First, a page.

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What Happens When You Launch Flower Bouquets Into Space

Flowers are fragile objects that only last a few days once they’re cut. To Tokyo-based botanical artist Azuma Makoto, the transience of flowers is pure poetry since we’re able to behold their beauty and slowly watch them decay. His interest in the blooms is an “attraction to things that fade,” he told GQ earlier this year.

Makoto explores this phenomenon through his series, In Bloom, in which he places ornate bouquets in environments that accelerate their eventual demise: in outer space, under the ocean, in blocks of ice, and in the desert. This month, he completed Exobiotanica 2, the fourth installment in the series, which he first began in 2014.

[Photo: ©AMKK]
On August 12, Makoto and his team traveled to the desert in northwest Nevada, near the town of Lovelock. They hitched three enormous bouquets–they were composed of over 100 kinds of flowers and attached to frames that weighed more than 12 pounds and measured nearly five feet across–to balloons, which lifted them about 100,000 feet into the atmosphere, exposing them to temperatures as cold as -47 degrees Fahrenheit. The bouquets ascended and froze, their flower petals broke off, and they eventually fell back to Earth. Onboard cameras documented their round-trip journeys, which lasted between two and two-and-a-half hours.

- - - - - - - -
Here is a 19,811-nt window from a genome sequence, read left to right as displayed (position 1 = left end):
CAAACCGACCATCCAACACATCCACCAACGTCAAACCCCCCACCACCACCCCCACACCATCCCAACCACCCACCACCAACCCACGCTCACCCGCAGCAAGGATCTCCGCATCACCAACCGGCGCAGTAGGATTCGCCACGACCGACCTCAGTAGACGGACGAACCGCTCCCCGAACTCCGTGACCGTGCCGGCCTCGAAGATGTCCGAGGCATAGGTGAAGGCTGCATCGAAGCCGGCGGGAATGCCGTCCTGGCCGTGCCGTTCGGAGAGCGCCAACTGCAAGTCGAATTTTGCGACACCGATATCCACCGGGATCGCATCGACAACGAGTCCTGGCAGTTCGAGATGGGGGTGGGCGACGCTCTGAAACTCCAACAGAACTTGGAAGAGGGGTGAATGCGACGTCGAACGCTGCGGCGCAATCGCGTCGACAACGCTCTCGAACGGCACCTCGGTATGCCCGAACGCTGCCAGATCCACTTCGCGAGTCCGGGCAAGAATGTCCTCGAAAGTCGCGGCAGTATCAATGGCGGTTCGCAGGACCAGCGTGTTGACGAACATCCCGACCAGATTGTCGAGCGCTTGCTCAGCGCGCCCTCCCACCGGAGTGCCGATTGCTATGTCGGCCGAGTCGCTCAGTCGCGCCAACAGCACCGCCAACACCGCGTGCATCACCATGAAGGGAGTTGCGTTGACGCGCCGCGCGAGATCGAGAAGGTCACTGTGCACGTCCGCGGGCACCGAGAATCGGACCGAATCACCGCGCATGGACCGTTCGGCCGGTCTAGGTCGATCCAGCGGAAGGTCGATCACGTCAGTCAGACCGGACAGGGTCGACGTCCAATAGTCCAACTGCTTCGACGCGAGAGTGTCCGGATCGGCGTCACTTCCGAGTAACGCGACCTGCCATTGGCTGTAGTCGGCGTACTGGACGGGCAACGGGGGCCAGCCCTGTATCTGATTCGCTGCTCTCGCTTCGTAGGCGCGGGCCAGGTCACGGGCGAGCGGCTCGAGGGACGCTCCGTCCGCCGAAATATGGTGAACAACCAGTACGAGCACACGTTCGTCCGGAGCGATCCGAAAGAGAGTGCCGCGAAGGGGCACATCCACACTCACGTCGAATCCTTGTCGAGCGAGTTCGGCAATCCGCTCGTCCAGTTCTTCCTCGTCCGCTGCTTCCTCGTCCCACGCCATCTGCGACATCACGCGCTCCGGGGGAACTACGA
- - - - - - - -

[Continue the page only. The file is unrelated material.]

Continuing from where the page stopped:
Makoto plans to release a documentary film about the project this autumn, but for now, he shared a few images of the bouquets in space–and they’re absolutely stunning. See them in the slide show above.DB